Friday, 10 January 2014

Christmas at Writing Buddies - 6 December 2013

The regular monthly meeting of the sprightly group took place on Friday 6th December 2013 at The Mercure Dolphin Hotel, High Street, Southampton between 14.00 and 16.00 hrs.

Fourteen Writing Buddies attended the Christmas meeting.

Karl Chapman was introduced to take minutes/notes. It was agreed that a fee of £2.00 per member in attendance, per week, would be sought to finance a note taker, with any residue kept in a fund held by the group to build up a slight reserve for future necessary expenditure.

During the meeting a new member was introduced as Brian Dunleavy, an author of some six books.    Southampton's local history. He has been approached by Amberley Publishing, but is not keen on their Then and Now format, and would prefer a narrative. He is currently working on a history of the Earls of Southampton.

There was lots of good news this month, which was great to hear.

Tessa has been approached to have her Dohlen Inheritance trilogy  published in German. She is presently having the translations checked and awaiting contracts.

Mo has been reading excerpts from her novel Blues for Shindig in London. She was also involved in a project on Black Culture in Southampton, with some involvement from Robert Elms.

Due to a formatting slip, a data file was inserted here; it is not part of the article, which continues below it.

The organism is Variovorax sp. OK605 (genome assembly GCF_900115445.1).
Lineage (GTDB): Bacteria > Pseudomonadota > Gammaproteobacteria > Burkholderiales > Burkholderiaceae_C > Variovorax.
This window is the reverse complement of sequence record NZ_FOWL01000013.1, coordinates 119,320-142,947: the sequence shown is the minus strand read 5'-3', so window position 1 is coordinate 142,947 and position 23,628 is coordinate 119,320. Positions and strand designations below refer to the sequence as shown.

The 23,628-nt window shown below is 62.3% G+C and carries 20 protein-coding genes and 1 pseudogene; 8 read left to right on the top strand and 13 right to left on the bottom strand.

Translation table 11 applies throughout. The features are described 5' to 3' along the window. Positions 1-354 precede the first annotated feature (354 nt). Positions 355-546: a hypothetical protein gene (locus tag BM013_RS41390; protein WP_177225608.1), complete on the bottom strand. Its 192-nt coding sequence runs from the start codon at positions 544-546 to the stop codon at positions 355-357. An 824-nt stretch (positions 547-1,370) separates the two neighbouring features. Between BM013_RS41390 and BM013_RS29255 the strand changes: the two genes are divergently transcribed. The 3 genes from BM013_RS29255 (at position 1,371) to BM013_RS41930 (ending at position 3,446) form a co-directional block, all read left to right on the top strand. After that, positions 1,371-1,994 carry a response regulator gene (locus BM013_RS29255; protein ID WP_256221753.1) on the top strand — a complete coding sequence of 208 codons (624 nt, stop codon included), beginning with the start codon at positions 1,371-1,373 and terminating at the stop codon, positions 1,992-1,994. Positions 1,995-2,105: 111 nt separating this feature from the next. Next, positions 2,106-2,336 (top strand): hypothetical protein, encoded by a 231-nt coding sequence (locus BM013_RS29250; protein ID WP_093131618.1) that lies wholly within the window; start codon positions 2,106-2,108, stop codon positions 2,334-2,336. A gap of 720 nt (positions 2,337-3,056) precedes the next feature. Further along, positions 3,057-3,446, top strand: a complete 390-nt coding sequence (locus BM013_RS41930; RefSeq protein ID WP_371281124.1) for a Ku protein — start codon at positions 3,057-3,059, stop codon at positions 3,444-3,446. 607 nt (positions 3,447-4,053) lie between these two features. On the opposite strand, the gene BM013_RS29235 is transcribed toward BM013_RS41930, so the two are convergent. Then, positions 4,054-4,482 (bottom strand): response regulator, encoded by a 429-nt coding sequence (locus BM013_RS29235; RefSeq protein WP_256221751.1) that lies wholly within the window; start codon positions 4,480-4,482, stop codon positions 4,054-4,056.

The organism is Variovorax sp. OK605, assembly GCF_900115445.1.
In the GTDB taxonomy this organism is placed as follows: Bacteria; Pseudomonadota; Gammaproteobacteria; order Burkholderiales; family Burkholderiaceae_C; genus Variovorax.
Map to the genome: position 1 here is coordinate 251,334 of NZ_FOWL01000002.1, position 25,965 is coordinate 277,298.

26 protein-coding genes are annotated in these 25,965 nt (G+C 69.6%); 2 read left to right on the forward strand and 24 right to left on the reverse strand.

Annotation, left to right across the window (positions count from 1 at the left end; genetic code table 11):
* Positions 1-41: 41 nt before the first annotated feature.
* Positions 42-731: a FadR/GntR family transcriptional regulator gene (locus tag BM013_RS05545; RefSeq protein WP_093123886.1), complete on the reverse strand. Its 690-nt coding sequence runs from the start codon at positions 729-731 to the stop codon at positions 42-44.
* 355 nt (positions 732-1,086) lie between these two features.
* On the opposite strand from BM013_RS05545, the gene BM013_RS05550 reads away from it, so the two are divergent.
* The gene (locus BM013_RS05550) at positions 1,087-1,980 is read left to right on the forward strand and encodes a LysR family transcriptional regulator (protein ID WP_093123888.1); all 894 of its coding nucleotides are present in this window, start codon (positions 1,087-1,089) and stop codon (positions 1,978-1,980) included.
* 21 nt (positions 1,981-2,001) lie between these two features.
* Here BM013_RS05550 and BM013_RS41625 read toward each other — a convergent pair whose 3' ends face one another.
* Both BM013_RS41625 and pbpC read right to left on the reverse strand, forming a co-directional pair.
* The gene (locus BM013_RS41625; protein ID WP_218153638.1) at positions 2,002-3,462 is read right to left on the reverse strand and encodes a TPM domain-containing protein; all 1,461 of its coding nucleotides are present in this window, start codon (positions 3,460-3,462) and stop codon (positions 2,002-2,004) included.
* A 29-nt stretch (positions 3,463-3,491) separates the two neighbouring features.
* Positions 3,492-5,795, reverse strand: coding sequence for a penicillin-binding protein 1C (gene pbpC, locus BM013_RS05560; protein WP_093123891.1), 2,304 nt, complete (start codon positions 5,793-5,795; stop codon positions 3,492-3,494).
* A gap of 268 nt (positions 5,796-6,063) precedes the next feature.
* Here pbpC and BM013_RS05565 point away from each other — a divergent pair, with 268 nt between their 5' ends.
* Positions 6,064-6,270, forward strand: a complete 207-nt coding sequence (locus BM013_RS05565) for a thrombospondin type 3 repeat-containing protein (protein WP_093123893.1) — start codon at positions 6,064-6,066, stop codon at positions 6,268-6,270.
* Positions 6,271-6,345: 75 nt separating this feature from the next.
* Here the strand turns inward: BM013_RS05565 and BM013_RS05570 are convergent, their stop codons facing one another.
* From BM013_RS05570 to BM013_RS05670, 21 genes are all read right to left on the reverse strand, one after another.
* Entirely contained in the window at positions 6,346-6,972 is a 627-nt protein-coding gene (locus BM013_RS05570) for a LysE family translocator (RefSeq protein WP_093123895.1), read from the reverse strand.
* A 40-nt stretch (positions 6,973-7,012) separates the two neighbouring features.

Lisa has been promoting Sophie Neville's latest book Funnily Enough, which is No. 2 in the Amazon newcomers list. Three newspapers (Daily Mail, Daily Telegraph and the Saturday Times) have shown interest in serialising it. It is also now on Kindle, with a video, clicking back to the book.  
   Lisa is still waiting to hear from Mills and Boon, who asked for the full manuscript of her novel.  Lisa has started writing her next one, a modern day romance, which she described as a nice Christmas present.

Jimmy, celebrating his birthday, entered a 500 word story, (which he adapted from a previously produced 3,500 project) to a competition. He has finished his 1940s childhood book.  His publishing company is now set up, and ready to go. He is also re-reading one of his previous works, which he thinks he might resurrect.